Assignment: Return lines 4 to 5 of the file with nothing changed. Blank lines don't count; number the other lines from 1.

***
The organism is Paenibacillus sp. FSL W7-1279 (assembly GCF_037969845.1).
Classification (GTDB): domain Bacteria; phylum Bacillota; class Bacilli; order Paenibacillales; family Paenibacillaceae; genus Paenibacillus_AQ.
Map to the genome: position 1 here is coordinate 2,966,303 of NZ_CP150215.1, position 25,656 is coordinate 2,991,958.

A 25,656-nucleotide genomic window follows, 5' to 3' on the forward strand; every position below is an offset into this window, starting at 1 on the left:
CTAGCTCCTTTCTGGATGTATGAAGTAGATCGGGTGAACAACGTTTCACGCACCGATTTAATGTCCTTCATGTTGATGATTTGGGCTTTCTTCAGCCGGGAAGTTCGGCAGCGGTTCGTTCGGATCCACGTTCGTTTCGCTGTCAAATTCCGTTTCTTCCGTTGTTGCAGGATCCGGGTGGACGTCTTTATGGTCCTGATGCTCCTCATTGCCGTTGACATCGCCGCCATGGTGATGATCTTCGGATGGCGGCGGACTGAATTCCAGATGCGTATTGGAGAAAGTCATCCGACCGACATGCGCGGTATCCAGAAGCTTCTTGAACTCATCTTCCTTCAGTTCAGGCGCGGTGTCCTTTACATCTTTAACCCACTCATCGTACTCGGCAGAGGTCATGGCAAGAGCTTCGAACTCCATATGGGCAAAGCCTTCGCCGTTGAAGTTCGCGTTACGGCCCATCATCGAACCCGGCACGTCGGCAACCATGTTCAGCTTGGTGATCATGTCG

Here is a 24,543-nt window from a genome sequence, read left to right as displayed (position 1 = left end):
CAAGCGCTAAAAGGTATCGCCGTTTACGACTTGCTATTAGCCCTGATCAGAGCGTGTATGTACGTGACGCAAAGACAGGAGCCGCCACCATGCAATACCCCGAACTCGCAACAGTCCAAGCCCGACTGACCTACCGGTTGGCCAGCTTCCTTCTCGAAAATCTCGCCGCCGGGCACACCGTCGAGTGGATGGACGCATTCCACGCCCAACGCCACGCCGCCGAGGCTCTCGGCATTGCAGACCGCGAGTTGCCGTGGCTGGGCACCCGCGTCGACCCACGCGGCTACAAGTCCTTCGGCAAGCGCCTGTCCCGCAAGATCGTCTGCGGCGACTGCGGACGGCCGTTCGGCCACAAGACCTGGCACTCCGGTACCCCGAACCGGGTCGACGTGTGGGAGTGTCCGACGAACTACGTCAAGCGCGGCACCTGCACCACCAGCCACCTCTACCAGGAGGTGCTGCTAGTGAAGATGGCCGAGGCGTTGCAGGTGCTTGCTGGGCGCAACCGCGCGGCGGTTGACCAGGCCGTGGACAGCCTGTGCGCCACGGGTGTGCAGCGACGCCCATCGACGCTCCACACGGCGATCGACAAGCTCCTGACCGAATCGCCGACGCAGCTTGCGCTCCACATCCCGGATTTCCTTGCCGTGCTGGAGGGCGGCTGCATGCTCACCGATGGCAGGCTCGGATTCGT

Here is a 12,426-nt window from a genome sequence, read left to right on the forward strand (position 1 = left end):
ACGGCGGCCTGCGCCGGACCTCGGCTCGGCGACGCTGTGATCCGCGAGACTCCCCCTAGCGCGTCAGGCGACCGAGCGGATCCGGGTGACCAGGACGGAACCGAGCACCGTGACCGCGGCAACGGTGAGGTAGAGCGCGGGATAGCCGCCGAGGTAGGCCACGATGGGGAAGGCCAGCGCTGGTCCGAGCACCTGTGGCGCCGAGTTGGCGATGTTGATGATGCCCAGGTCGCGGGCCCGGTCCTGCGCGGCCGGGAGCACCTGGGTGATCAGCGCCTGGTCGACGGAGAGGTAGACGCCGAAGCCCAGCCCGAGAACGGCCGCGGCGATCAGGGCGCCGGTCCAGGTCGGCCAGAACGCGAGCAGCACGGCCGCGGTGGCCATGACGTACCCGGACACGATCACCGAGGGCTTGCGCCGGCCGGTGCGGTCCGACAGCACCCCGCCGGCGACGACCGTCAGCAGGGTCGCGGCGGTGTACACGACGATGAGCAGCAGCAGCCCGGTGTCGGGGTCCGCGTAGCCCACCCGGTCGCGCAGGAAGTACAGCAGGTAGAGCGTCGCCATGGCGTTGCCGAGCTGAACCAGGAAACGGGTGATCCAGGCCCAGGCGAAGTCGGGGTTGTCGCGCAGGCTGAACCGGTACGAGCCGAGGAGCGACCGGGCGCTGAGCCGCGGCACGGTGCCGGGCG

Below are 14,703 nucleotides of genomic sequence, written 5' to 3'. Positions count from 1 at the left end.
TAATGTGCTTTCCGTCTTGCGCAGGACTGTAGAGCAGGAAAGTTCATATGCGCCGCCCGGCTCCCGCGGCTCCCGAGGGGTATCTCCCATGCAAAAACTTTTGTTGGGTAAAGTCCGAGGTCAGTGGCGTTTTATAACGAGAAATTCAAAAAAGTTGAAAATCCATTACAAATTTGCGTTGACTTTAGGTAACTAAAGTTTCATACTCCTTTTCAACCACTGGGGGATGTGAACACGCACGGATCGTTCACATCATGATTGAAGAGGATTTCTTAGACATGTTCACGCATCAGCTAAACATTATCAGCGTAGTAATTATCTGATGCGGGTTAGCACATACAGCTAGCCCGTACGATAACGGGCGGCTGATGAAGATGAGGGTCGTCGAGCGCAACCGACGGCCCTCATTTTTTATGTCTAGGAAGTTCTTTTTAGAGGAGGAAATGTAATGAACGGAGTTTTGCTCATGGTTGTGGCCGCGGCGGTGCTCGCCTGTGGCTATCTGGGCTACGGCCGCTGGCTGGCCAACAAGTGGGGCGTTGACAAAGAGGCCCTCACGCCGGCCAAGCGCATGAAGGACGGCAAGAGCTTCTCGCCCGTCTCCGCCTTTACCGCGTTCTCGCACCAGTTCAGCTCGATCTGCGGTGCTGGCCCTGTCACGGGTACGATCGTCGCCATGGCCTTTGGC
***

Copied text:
A 25,656-nucleotide genomic window follows, 5' to 3' on the forward strand; every position below is an offset into this window, starting at 1 on the left:
CTAGCTCCTTTCTGGATGTATGAAGTAGATCGGGTGAACAACGTTTCACGCACCGATTTAATGTCCTTCATGTTGATGATTTGGGCTTTCTTCAGCCGGGAAGTTCGGCAGCGGTTCGTTCGGATCCACGTTCGTTTCGCTGTCAAATTCCGTTTCTTCCGTTGTTGCAGGATCCGGGTGGACGTCTTTATGGTCCTGATGCTCCTCATTGCCGTTGACATCGCCGCCATGGTGATGATCTTCGGATGGCGGCGGACTGAATTCCAGATGCGTATTGGAGAAAGTCATCCGACCGACATGCGCGGTATCCAGAAGCTTCTTGAACTCATCTTCCTTCAGTTCAGGCGCGGTGTCCTTTACATCTTTAACCCACTCATCGTACTCGGCAGAGGTCATGGCAAGAGCTTCGAACTCCATATGGGCAAAGCCTTCGCCGTTGAAGTTCGCGTTACGGCCCATCATCGAACCCGGCACGTCGGCAACCATGTTCAGCTTGGTGATCATGTCG